THE CONTEMPORARY LOGICS OF SOCIAL THEORY
For all their putative differences, the interpretive methods of contemporary social analysis obey, or so I want to suggest, one of three logics. Let us call the first the logic of rationality and reconstruction. Such a logic, which starts with the rational character of social life, incorporates elements of a normative hermeneutics of action and communication into a critical theory of modern society and is exemplified in the work of Jürgen Habermas and the contemporary research program of Axel Honneth. The second logic of contemporary social analysis, which we shall call the logic of textuality and deconstruction, may in fact be divided into two sublogics: the “deep” model of text and text-reading and the “planar” model of text and text-evocation. The former preserves traditional hermeneutic categories such as intentionality, meaning, and truth, while the radicalized latter seeks to lessen or unburden itself entirely of the weight of such categories. Most generally, the former draws on the model of text in the work of Paul Ricoeur, while the latter takes its inspiration from the linguistically oriented, deconstructive style of Jacques Derrida. In both deep and planar text models the logic of textuality and deconstruction is meant to capture not the rational but the essentially linguistic, textlike character of social life. Whereas the deep logic of textuality and deconstruction is most notably manifest in the “thick description” of Clifford Geertz, the planar logic of textuality and deconstruction emerges most forcefully in post-modern critics of Geertz, such as James Clifford and Stephen Tyler. Regardless of the particular conception of textuality at work, it is nevertheless fair to say that some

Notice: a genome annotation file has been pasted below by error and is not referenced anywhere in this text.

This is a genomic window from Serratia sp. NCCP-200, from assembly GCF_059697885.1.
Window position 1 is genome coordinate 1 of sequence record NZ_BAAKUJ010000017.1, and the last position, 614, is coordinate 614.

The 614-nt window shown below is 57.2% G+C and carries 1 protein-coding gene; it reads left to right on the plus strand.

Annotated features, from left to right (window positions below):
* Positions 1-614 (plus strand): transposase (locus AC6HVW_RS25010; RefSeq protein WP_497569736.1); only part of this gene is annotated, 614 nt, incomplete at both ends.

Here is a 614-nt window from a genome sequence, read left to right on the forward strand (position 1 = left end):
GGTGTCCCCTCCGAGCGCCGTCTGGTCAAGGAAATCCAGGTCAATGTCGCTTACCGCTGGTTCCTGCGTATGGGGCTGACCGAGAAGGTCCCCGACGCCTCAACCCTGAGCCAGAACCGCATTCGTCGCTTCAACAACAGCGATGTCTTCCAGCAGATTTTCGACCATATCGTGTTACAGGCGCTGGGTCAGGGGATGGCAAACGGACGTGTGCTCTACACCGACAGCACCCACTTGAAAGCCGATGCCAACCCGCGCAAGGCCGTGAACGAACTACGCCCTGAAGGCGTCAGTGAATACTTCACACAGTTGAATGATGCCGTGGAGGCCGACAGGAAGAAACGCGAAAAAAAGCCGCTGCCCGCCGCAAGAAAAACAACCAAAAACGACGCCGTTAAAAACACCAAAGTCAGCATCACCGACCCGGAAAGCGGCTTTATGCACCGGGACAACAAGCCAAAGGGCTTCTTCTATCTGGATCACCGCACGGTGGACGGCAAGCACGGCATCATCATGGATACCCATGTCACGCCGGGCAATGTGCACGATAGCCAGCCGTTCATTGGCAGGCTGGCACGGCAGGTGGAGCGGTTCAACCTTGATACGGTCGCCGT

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Publication information: Book title: Interpreting Culture: Rethinking Method and Truth in Social Theory. Contributors: Joseph D. Lewandowski - Author. Publisher: University of Nebraska Press. Place of publication: Lincoln, NE. Publication year: 2001. Page number: 1.
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